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. Last Updated: 07/27/2016

Animator's Art a Labor of Love




Audiences at Hollywood's Academy Award ceremonies may be accustomed to emotional acceptance speeches from winners. But even by usual standards, the speech by Alexander Petrov - who Sunday received the Oscar for best animated short film for his adaptation of Ernest Hemingway's "The Old Man and the Sea" - may have surprised many: It was delivered in Rusian.


"This is my favorite story of Hemingway's. I think it's one of the best works of the 20th century," said the 43-year-old Petrov, who said a few words in English before lapsing back into his native tongue. "I was always looking for the chance to make this film. For me it was a matter of honor."


The Russia-Oscar connection is more often associated with feature directors like Nikita Mikhalkov, whose "Burnt by the Sun" was the last local winner, for best foreign film. But Petrov's name has long been familiar to Academy voters in Los Angeles - two of his works, "The Cow" (1990) and "The Mermaid" (1998), had previously been Oscar contenders.


Both in scale and budget, however, "The Old Man and the Sea" went far beyond anything Petrov had worked on before. Petrov, who began developing the idea for the film in 1994, proposed it the following year to Montreal-based Productions Pascal Blais, who not only accepted the idea but proposed making it into the first-ever animation work in the IMAX 70-mm format.


"We discussed several ways to approach the project, trying to bring it to the largest audience possible and at the same time find the proper medium to do justice to Alexander's talent," said Bernard Lajoie, the film's producer. "We believed the large-format medium was a natural for animation, even before others started exploring it."


When further support came in from three Japanese partners, the venture was given an official go-ahead - at a budget of almost $3.4 million. A two-part tribute to Hemingway scheduled to mark the centenary of his birth last year, the project combined Petrov's 22-minute work with a shorter live-action docudrama, made by Canadian director Erik Canuel, capturing select moments from the writer's life.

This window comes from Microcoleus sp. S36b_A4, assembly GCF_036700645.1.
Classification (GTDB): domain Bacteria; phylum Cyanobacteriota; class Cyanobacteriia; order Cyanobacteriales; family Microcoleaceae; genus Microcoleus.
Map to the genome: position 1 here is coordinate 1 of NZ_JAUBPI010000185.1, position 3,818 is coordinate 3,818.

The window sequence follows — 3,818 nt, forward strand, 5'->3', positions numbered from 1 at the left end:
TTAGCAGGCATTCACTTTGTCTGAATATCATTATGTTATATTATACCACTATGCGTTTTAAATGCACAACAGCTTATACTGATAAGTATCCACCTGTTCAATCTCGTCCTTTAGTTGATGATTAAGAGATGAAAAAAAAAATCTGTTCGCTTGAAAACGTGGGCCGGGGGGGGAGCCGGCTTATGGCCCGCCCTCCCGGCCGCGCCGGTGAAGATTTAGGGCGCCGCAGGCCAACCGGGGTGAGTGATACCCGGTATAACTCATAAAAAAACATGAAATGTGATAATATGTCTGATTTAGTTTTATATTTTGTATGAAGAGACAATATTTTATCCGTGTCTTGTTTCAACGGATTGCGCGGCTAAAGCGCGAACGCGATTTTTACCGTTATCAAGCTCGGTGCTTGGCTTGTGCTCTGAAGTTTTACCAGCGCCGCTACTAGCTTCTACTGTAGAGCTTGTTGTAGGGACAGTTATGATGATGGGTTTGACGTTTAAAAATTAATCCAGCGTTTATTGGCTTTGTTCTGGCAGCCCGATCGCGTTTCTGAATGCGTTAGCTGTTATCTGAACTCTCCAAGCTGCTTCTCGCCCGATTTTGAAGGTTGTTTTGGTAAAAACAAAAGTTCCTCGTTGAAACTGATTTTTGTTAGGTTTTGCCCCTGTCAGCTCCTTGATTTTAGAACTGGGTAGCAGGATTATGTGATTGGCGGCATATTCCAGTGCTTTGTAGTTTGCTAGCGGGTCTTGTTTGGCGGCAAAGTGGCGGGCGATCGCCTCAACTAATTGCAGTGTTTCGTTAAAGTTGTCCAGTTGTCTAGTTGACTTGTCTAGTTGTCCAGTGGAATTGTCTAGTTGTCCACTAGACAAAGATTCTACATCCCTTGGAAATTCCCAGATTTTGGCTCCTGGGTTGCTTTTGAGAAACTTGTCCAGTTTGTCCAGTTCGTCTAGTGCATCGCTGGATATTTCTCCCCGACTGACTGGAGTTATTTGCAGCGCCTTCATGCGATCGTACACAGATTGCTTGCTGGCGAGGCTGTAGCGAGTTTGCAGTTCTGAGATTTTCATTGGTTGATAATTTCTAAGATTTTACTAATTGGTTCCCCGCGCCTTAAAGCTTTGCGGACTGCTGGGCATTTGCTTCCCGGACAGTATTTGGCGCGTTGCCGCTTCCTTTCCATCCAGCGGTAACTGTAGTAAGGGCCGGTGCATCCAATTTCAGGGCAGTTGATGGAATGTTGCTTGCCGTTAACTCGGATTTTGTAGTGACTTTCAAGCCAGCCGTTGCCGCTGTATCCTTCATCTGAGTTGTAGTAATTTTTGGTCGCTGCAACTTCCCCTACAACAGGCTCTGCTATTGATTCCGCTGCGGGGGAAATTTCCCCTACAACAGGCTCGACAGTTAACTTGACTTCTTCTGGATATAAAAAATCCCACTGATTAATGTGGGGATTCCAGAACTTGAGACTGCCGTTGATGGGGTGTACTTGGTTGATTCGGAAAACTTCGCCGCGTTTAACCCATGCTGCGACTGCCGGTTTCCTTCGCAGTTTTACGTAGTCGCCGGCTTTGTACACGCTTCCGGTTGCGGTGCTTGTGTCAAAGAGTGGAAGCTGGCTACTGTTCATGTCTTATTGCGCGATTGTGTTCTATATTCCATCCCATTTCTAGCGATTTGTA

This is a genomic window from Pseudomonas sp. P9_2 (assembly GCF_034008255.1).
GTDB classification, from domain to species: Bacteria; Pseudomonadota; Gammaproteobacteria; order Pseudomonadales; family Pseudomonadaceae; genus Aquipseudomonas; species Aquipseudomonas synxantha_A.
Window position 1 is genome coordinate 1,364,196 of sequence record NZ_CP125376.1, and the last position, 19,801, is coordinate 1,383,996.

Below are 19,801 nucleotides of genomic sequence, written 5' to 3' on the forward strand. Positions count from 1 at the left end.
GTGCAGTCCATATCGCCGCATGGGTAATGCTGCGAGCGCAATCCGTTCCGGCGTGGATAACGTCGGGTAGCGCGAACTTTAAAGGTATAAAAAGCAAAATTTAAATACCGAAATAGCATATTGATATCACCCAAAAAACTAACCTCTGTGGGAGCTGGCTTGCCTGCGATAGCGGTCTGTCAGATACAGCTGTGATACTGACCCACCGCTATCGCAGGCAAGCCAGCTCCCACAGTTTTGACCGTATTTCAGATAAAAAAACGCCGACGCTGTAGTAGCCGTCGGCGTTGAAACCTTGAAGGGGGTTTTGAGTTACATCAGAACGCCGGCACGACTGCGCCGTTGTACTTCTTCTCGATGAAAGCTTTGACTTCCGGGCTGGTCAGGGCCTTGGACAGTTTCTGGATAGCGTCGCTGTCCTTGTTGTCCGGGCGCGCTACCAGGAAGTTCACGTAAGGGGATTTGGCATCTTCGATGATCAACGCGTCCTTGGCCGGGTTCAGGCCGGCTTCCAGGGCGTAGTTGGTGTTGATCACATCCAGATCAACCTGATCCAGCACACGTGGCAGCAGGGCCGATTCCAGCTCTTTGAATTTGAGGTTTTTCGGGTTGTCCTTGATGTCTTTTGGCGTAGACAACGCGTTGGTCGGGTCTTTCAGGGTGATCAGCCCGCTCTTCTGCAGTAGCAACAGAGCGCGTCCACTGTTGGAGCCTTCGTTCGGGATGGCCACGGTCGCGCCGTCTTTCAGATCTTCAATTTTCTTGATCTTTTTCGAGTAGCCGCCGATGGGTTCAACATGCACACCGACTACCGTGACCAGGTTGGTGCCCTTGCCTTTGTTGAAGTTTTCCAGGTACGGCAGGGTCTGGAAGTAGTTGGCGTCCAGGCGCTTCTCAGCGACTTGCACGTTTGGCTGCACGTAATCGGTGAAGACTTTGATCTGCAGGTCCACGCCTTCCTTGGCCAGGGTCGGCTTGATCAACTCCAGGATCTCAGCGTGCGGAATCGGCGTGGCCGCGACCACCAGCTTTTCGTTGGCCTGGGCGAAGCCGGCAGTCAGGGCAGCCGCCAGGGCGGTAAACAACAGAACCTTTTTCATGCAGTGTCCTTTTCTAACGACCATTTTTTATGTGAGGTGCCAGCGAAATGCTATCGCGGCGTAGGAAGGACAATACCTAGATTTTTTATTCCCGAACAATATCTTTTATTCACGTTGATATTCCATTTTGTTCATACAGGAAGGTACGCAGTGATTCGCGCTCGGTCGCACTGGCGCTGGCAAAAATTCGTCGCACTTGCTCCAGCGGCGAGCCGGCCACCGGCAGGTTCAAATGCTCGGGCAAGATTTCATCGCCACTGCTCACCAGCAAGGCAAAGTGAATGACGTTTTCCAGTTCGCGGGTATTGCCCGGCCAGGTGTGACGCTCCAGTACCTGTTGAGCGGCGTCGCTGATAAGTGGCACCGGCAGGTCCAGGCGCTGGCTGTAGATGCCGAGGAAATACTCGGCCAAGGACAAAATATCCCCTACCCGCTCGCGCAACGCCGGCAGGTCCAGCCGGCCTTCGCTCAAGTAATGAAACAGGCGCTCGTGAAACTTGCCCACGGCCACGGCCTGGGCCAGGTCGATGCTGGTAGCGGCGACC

Petrov's pioneering animation technique was time-consuming and costly: He used slow-drying oil paint on glass to create a luminously bright and fluid effect, especially apparent in the story's marine landscapes. Working in Montreal together with his son and cameraman Sergei Rechetnikov, Petrov hand-painted almost 29,000 individual frames - literally using his fingertips to create each scene. Begun in October 1996, the work was only completed in April of last year.


Filming facilities were equally innovative, involving a specially developed, fully computerized animation stand with IMAX camera mounting and a motion-control system - a setup Lajoie describes as "probably the most precise animation facility ever built." The system was so sophisticated, in fact, that according to Rechetnikov - now back at his native Sverdlovsk studios - it's unlikely that it can be adapted for any other work. Its sole achievement was to allow Petrov to see previous shots as he worked on the next frame.


At home, reaction to Petrov's victory was jubilant. "We've been celebrating for two days. It's the first Russian animation Oscar, after all, and it's absolutely appropriate that it's awarded to Sasha," said Valentina Kishnakova, head of the animation section at the Sverdlovsk studios, where Petrov started his career as a designer in 1982.


Now, despite his international fame - "The Old Man and the Sea" premiered in London last June at a Royal Gala performance in front of Prince Charles - Petrov is not seeking further work abroad. Instead, he's developing an animation studio and school in his hometown of Yaroslavl in a bid to encourage the emergence of a new generation of talent.


"Facilities may not be ideal so far, but I hope that foreign producers may be ready to help us in the future," Petrov said.